04-01-2020 08:12 PM
Hello,,,,if I have camera that has 3500 fps,,,,,is hp 3d scan 5 support this speed,,,what is maximum speed for camera do I need to take one single scan in 1 or 2 second
04-17-2020 02:07 PM
I use 6.3MP cameras operating at 60fps (they can also work as 2.3MP (FullHD) at 60 or 120fps) - I do not observe differences in scanning speed between 60 and 120fps, since the projector frequency is limited to only 60Hz (actually 60fps).
The main increase in speed can be achieved by lowering the resolution of the cameras and reducing the number of patterns that the projector displays on the scan target.
04-22-2020 11:38 AM
Well, I wouldn’t say that ... after all, there is an addiction. I have many different cameras ... one that produces 8fps and has a resolution of 3.1Mp requires about 40 seconds per scan step .. 5.1MP camera with 16.7fps allows you to do one scan in 25sec.
04-22-2020 11:42 AM - edited 04-22-2020 11:43 AM
Ok, to be more specific, above a certain threshold, which is the projector and the software speed of changing the patterns, higher FPS has no benefit, so there is no difference between between 30 or 300 fps.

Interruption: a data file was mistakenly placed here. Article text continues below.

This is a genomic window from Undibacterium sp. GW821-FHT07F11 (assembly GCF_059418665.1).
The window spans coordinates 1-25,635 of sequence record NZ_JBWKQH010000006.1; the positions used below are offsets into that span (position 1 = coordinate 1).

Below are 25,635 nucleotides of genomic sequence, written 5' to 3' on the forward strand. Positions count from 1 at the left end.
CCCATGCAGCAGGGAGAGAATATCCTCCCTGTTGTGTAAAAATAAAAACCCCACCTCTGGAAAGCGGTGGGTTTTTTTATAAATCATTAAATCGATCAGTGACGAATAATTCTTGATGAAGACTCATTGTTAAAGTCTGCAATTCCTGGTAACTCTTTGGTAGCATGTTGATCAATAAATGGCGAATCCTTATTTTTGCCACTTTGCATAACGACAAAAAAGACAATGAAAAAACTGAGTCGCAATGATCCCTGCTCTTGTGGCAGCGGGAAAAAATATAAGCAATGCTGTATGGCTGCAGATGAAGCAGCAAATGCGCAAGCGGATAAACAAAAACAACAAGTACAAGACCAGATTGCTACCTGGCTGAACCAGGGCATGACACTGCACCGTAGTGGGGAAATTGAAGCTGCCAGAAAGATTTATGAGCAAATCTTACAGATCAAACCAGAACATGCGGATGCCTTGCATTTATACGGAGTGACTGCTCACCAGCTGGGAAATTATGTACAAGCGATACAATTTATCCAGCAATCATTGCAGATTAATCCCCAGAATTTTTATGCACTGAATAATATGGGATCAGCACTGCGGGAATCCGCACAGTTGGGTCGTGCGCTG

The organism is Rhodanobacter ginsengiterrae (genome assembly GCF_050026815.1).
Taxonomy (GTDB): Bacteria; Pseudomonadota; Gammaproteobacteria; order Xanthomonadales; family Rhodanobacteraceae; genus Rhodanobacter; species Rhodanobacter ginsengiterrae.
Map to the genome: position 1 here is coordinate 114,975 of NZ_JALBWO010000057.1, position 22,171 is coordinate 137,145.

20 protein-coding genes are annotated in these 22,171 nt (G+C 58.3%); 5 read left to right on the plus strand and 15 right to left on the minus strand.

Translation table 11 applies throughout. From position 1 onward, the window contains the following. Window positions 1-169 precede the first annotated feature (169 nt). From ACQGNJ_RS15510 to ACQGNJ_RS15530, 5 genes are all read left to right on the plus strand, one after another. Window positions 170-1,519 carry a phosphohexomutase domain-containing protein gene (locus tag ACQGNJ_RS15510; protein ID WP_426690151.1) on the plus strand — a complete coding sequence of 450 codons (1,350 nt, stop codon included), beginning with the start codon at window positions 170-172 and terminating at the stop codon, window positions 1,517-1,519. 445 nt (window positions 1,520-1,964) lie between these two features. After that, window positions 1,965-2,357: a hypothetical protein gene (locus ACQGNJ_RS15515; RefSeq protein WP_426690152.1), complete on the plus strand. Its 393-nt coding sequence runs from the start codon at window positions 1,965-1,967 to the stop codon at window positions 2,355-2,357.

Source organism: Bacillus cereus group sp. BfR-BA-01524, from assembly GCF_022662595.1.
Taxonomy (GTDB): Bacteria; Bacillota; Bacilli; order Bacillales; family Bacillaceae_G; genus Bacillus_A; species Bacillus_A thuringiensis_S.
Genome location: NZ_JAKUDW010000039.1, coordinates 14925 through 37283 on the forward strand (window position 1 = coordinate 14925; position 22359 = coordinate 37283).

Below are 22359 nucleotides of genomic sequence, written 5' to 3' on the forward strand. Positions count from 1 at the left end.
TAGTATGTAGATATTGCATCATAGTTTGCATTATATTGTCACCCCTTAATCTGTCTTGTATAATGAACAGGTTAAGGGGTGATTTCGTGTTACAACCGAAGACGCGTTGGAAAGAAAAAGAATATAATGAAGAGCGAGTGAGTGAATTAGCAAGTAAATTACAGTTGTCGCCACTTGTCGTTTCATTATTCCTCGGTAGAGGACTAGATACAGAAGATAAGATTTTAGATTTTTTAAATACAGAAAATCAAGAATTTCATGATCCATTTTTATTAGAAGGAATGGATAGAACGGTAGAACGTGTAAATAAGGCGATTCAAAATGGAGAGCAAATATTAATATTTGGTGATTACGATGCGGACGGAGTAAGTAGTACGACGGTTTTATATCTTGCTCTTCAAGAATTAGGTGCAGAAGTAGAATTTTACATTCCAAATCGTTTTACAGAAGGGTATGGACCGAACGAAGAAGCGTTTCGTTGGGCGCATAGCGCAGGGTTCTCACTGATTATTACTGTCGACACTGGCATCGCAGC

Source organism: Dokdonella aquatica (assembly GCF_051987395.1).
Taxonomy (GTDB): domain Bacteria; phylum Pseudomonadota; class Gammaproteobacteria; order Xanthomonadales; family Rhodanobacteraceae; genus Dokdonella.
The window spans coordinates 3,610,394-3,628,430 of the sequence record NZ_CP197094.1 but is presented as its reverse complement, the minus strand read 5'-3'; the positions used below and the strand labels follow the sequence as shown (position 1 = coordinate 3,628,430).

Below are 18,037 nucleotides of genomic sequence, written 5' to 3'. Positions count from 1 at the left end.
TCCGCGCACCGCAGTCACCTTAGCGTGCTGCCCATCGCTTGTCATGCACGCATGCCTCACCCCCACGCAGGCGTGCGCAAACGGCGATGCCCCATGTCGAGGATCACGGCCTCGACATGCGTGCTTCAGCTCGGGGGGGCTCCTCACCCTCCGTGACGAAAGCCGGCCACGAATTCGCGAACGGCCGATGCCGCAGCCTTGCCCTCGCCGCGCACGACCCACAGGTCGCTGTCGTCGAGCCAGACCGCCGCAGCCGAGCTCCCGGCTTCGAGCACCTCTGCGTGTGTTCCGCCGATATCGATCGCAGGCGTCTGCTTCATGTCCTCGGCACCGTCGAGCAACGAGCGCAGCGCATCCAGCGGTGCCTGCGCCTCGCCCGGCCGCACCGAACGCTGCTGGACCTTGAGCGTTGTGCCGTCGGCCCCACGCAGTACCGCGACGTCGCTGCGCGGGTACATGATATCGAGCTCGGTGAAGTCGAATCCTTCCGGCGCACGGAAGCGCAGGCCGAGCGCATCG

Also higher FPS cameras that are also high enough resolution need a very bright light source and I don't think this will be conducive for SLS
04-22-2020 01:26 PM
When using a "typical" projector with a display frequency of 60 Hz, an increase in camera speed above 60fps no longer plays a role. However, if the projector (and such models exist) is capable of delivering 120Hz, then the camera will be able to work faster (but, again, the restriction comes from the projector again)
P.S. My main camera uses the sony imx178 matrix - this is one of the best (and fastest) matrices, both in terms of quantum efficiency and low level of intrinsic noise.
05-07-2020 02:40 PM
It is extremely difficult to guess how long a scan with a high-speed projector can turn out (there are a lot of influence factors, including computer power, etc.).
Scanning in this program goes through two stages - optical (when data is collected from the camera) and "mathematical" (when this data is converted to a point cloud). If the first stage is more dependent on the number of patterns, but the second - on the resolution of the camera. In my case, if I take the full resolution of 6.3 megapixels to the second stage, it takes 5-6 seconds, then in the resolution of 1.3 megapixels it takes about 1 second. (at the same time, in both resolutions the “optical” part takes about 5 seconds at 60fps)